The Fertile Imagery of “Superman Returns”

Spoilers ahead for Superman Returns.

The lost opening sequence of Bryan Singer’s Superman Returns has hit the internet.

The scene is a silent, Kubrickian sequence that follows Superman as he looks for his past on the dead planet Krypton, with imagery that reminds one of another controversial 2006 release, Darren Aronofsky’s The Fountain. The imagery also might remind one of something else entirely, as it only goes to prove the visual motif of “fertility” that seems to -ahem- penetrate the film.

Yes, this post might make you a bit uncomfortable.

In Singer’s lyrical Superman movie (written by Michael Dougherty and Dan Harris), Lex Luthor seeks the Kryptonian crystals that Christopher Reeve’s Kal-El used to build the Fortress of Solitude in Richard Donner’s 1978 film. After he successfully steals the crystals from a kind of growing “crystal shrub” (revealed in the new scene) that ascends from the fortress, he hollows out a peice of kryptonite, inserts the crystal, and using a cannon, shoots it in into a fissure along the bottom of the ocean, giving birth to an island, an undesirable New Krypton.

You have no idea how difficult it was to describe that sequence gracefully.

I really shouldn’t have to argue my point much more, as this sequence is cross-cut with the revelation that in a secret evening together, presumably during the events of Superman II, Superman impregnated Lois Lane. We find out in the climax of Superman Returns that she has fathered his accidental son, and Superman realizes his quest for others like himself is irrelevant. His legacy is not in the past glories of the House of El, but here on Earth, with his son.

Fertility. A new Krypton borne from remnants of a dead world, or a new Krypton borne from a union with Earth. I think it’s clear to non-Superman fanboys that this is obvious subtext, given the phallic imagery and character motivations. I’m sure my fellow Film Nerds will accuse me of bizarre fixation, but again, I think I could just nod to the material and ask them if the proof isn’t right there, pointed directly at their contorted faces.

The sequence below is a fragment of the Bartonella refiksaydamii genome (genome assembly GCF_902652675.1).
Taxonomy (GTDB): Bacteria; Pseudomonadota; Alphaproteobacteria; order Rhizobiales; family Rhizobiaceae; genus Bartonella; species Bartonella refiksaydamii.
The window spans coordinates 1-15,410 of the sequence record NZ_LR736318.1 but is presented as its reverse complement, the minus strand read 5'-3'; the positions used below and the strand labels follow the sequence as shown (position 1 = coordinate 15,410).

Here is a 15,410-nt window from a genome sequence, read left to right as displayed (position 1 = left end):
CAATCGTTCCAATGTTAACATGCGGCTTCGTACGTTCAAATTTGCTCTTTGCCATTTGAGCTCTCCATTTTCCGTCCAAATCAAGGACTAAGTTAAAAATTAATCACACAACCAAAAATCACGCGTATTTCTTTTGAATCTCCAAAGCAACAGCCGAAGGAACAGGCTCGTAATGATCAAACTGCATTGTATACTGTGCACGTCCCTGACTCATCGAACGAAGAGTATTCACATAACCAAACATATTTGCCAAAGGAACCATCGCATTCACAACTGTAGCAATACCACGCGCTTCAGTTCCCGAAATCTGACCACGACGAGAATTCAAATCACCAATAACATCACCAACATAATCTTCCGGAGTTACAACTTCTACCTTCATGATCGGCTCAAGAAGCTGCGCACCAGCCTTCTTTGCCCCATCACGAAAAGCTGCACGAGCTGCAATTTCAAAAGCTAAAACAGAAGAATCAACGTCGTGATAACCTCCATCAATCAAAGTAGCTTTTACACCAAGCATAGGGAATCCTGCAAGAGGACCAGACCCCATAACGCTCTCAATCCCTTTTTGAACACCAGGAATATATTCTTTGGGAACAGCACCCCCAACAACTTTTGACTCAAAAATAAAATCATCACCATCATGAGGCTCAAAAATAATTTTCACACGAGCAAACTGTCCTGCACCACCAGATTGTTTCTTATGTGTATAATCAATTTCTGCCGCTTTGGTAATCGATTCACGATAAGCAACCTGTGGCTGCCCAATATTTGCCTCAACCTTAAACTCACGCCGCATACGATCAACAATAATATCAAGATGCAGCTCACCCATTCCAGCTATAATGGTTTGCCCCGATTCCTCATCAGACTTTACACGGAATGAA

I think the fact that Singer & Company worked so hard to have these kinds of subtextual connections run through a Superman movie is a brave and honorable goal. All that aside, however, the main question from comic book fans that dislike Superman Returns is probably this: “Okay, the the art is loaded and intentional, but it’s still not Superman.”

That’s a point that I will need to concede. It’s true. The Superman that I am a fan of does regularly not feel alienated or alone. The best iteration of Clark Kent was raised by simple and honest parents who aim for the human ideal, rather than expect an alien dog-and-pony show. That’s what Singer seems to believe humanity expects of Superman, and I do think that’s a bad reading. At its core, Superman Returns is not a Superman movie that is true to the characters roots outside of the 1978 film. On paper, it might work as an “Elseworlds” interpretation. It does not evoke the Fleischer shorts or the George Reeve show or the Kyrk Allen serials. It does not evoke the brawny Socialist bully of Siegel & Schuster, or the good-natured big brother of Swan & Schwartz. It does, however, take an American icon to weird and interesting places, and does not settle to be yet another brainless, flashy blockbuster. For the record, I think this deleted scene should have stayed in the film. It sets the tone for the thoughtful, languidly paced drama that follows, and would have really earned the explosive opening title sequence. Perhaps the film will be re-cut in the next few decades, giving us the ultimate version of the film on blu ray.

Whatever the case, give Superman Returns some credit… just don’t let it go to a frat party with your daughter.